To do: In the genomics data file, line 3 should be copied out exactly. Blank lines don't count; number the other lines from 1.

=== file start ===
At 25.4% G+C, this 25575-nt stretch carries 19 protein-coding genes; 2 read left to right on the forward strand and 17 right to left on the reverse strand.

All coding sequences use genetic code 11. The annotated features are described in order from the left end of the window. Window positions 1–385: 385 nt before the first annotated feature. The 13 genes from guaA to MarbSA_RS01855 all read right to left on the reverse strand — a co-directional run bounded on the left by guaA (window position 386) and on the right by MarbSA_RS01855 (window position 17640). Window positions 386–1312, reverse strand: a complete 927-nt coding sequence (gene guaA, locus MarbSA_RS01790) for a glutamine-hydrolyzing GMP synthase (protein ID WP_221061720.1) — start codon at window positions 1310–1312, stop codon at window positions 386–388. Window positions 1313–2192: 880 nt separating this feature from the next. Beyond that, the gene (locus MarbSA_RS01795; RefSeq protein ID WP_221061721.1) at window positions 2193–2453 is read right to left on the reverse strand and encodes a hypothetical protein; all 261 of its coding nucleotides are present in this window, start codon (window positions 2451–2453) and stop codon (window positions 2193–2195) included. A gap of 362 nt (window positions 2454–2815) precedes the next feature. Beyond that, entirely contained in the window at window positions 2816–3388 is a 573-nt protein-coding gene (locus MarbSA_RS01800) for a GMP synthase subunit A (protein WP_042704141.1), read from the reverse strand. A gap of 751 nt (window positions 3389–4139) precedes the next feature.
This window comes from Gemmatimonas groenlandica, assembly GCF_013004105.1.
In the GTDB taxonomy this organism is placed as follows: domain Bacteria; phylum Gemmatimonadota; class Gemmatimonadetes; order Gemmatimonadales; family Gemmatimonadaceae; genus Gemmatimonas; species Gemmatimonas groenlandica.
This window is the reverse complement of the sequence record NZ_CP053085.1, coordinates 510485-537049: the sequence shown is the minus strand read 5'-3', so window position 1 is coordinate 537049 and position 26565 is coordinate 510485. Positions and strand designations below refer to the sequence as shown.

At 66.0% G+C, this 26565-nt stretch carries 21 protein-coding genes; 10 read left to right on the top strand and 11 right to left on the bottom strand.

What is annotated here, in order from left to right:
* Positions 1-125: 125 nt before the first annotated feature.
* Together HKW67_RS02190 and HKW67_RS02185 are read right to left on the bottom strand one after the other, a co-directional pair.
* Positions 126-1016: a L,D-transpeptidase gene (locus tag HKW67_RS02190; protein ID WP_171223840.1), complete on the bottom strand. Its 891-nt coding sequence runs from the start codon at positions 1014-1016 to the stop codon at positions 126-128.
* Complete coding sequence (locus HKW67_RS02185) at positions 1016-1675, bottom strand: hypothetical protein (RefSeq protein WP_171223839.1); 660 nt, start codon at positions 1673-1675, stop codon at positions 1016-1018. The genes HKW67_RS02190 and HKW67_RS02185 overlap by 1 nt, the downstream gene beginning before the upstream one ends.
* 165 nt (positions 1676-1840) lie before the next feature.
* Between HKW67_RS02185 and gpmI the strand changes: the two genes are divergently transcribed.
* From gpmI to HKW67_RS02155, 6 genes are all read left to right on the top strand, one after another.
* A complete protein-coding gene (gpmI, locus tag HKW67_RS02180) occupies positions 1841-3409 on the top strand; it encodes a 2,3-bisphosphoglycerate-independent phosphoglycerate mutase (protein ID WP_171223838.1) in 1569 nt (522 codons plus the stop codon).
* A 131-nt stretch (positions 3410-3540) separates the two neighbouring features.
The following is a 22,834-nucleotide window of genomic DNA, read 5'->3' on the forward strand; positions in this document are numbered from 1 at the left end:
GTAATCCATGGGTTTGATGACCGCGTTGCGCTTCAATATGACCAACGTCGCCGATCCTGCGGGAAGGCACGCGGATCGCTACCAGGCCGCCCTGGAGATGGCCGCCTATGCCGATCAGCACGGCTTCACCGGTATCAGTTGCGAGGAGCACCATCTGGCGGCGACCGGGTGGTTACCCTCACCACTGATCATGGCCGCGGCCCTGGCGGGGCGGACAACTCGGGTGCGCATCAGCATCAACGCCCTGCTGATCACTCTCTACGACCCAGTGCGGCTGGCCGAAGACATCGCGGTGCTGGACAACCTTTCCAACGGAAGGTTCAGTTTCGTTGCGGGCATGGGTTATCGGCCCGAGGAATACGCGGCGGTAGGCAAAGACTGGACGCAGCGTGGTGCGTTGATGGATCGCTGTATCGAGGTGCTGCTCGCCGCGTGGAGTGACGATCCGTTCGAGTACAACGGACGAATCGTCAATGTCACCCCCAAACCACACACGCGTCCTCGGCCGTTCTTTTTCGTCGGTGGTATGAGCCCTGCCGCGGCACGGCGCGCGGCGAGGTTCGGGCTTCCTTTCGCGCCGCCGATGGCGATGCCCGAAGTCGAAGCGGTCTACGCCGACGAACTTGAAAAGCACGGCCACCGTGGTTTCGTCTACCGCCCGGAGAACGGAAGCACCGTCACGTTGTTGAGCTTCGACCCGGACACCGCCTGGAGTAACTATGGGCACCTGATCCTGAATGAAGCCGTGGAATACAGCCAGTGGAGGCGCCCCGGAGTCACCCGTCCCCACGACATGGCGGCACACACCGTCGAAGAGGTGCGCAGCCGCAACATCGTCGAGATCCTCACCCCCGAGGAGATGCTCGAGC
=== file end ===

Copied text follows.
This window comes from Gemmatimonas groenlandica, assembly GCF_013004105.1.